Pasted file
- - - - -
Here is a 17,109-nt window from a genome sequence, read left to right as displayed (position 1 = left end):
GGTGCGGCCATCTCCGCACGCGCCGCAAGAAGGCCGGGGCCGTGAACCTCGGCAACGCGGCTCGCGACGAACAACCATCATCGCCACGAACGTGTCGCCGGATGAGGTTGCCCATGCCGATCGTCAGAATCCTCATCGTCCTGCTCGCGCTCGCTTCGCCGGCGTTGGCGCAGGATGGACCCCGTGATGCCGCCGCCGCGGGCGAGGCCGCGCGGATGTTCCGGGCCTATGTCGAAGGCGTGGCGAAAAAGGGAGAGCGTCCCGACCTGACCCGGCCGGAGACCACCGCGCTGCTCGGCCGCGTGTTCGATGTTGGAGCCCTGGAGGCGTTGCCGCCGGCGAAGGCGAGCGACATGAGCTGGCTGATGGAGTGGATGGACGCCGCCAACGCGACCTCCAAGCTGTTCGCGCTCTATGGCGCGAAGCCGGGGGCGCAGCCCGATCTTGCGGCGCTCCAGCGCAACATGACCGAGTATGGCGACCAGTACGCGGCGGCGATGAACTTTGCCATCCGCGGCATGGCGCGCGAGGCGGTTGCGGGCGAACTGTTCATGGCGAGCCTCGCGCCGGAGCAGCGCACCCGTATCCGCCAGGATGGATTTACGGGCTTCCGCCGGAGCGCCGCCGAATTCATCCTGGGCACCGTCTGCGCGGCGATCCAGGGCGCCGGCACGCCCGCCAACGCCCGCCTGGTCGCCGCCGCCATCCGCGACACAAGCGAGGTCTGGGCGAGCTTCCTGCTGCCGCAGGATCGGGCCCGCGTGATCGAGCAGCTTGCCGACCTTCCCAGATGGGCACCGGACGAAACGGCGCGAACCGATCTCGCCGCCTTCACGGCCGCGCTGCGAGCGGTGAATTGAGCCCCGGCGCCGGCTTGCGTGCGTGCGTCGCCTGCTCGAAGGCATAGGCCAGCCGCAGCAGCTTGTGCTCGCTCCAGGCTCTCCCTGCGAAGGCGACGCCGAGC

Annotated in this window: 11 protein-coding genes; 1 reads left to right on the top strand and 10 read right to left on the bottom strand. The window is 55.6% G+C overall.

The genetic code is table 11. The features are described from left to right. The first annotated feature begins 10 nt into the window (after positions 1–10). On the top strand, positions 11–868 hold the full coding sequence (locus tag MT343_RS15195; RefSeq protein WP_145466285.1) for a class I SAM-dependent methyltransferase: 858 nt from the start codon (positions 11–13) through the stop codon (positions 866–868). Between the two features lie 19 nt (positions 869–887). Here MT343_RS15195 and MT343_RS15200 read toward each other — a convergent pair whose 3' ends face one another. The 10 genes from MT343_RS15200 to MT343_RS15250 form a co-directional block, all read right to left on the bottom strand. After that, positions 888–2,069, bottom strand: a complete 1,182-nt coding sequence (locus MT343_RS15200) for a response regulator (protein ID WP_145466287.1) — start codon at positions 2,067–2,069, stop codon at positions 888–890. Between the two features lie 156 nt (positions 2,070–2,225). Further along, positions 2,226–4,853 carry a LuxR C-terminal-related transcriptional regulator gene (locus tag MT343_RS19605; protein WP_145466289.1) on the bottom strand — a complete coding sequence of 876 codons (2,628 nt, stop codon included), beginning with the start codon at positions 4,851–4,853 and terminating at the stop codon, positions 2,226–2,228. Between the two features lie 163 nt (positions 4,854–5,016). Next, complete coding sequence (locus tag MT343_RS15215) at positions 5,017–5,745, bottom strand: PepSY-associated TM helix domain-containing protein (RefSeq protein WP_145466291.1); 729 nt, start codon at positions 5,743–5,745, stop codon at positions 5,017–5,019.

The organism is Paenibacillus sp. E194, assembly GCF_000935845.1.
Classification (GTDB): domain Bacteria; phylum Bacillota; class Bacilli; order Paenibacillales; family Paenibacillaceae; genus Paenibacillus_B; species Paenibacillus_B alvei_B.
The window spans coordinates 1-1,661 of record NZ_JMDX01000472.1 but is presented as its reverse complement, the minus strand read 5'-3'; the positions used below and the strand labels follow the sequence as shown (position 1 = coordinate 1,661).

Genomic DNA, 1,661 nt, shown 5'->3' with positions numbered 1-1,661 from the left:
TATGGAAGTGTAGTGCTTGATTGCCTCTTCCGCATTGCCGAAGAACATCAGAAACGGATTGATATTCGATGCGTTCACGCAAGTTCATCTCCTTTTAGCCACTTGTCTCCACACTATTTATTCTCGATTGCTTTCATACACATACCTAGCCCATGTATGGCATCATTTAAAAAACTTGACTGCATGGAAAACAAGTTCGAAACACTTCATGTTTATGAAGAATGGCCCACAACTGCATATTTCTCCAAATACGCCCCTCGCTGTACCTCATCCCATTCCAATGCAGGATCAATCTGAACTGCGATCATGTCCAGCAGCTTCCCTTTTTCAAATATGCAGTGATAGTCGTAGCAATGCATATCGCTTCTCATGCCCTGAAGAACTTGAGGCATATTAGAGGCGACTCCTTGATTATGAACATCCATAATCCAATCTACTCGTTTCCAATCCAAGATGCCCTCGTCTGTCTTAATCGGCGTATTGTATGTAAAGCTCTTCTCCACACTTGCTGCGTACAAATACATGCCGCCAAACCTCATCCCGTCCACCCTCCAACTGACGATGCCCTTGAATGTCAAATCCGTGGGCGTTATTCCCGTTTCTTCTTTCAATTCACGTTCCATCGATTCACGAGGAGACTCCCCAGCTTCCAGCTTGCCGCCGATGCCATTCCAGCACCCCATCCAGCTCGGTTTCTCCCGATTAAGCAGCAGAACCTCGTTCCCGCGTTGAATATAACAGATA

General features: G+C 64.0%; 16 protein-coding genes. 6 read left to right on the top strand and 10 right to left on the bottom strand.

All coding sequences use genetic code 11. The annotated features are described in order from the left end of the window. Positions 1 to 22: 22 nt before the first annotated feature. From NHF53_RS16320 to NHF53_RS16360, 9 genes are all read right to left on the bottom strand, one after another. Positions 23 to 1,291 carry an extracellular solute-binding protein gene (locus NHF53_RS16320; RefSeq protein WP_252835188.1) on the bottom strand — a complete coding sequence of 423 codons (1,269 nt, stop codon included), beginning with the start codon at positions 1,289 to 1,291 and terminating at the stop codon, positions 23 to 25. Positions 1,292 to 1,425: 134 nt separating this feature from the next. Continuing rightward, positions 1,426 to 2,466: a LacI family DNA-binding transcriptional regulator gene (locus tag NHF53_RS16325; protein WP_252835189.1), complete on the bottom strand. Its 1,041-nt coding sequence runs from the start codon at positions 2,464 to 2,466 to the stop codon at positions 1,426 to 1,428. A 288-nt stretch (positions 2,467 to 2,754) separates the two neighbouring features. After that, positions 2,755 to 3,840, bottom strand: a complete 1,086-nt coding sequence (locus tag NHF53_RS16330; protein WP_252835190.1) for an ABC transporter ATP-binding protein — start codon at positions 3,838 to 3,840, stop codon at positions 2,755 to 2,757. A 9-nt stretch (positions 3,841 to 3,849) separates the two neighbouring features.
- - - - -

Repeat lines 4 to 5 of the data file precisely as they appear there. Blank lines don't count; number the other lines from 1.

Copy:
The genetic code is table 11. The features are described from left to right. The first annotated feature begins 10 nt into the window (after positions 1–10). On the top strand, positions 11–868 hold the full coding sequence (locus tag MT343_RS15195; RefSeq protein WP_145466285.1) for a class I SAM-dependent methyltransferase: 858 nt from the start codon (positions 11–13) through the stop codon (positions 866–868). Between the two features lie 19 nt (positions 869–887). Here MT343_RS15195 and MT343_RS15200 read toward each other — a convergent pair whose 3' ends face one another. The 10 genes from MT343_RS15200 to MT343_RS15250 form a co-directional block, all read right to left on the bottom strand. After that, positions 888–2,069, bottom strand: a complete 1,182-nt coding sequence (locus MT343_RS15200) for a response regulator (protein ID WP_145466287.1) — start codon at positions 2,067–2,069, stop codon at positions 888–890. Between the two features lie 156 nt (positions 2,070–2,225). Further along, positions 2,226–4,853 carry a LuxR C-terminal-related transcriptional regulator gene (locus tag MT343_RS19605; protein WP_145466289.1) on the bottom strand — a complete coding sequence of 876 codons (2,628 nt, stop codon included), beginning with the start codon at positions 4,851–4,853 and terminating at the stop codon, positions 2,226–2,228. Between the two features lie 163 nt (positions 4,854–5,016). Next, complete coding sequence (locus tag MT343_RS15215) at positions 5,017–5,745, bottom strand: PepSY-associated TM helix domain-containing protein (RefSeq protein WP_145466291.1); 729 nt, start codon at positions 5,743–5,745, stop codon at positions 5,017–5,019.

The organism is Paenibacillus sp. E194, assembly GCF_000935845.1.